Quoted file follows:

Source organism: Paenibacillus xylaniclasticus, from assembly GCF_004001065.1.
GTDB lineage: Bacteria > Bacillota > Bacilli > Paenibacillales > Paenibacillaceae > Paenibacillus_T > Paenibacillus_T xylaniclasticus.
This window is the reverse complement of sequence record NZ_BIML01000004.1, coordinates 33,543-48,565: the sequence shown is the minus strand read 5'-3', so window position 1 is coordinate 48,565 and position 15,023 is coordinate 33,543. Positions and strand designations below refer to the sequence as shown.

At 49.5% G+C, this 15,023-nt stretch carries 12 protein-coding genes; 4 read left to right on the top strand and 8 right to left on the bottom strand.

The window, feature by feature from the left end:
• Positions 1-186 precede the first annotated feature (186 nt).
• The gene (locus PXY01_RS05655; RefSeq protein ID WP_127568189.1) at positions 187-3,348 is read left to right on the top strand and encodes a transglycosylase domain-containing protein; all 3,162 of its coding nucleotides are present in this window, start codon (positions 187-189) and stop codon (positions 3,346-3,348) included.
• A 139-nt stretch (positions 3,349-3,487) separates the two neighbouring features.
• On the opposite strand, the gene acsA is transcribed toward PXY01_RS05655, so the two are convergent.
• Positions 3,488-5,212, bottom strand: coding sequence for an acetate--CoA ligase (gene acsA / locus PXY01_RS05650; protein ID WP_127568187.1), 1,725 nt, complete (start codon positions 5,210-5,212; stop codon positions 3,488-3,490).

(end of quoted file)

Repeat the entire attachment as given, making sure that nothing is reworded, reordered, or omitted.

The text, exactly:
Source organism: Paenibacillus xylaniclasticus, from assembly GCF_004001065.1.
GTDB lineage: Bacteria > Bacillota > Bacilli > Paenibacillales > Paenibacillaceae > Paenibacillus_T > Paenibacillus_T xylaniclasticus.
This window is the reverse complement of sequence record NZ_BIML01000004.1, coordinates 33,543-48,565: the sequence shown is the minus strand read 5'-3', so window position 1 is coordinate 48,565 and position 15,023 is coordinate 33,543. Positions and strand designations below refer to the sequence as shown.

At 49.5% G+C, this 15,023-nt stretch carries 12 protein-coding genes; 4 read left to right on the top strand and 8 right to left on the bottom strand.

The window, feature by feature from the left end:
• Positions 1-186 precede the first annotated feature (186 nt).
• The gene (locus PXY01_RS05655; RefSeq protein ID WP_127568189.1) at positions 187-3,348 is read left to right on the top strand and encodes a transglycosylase domain-containing protein; all 3,162 of its coding nucleotides are present in this window, start codon (positions 187-189) and stop codon (positions 3,346-3,348) included.
• A 139-nt stretch (positions 3,349-3,487) separates the two neighbouring features.
• On the opposite strand, the gene acsA is transcribed toward PXY01_RS05655, so the two are convergent.
• Positions 3,488-5,212, bottom strand: coding sequence for an acetate--CoA ligase (gene acsA / locus PXY01_RS05650; protein ID WP_127568187.1), 1,725 nt, complete (start codon positions 5,210-5,212; stop codon positions 3,488-3,490).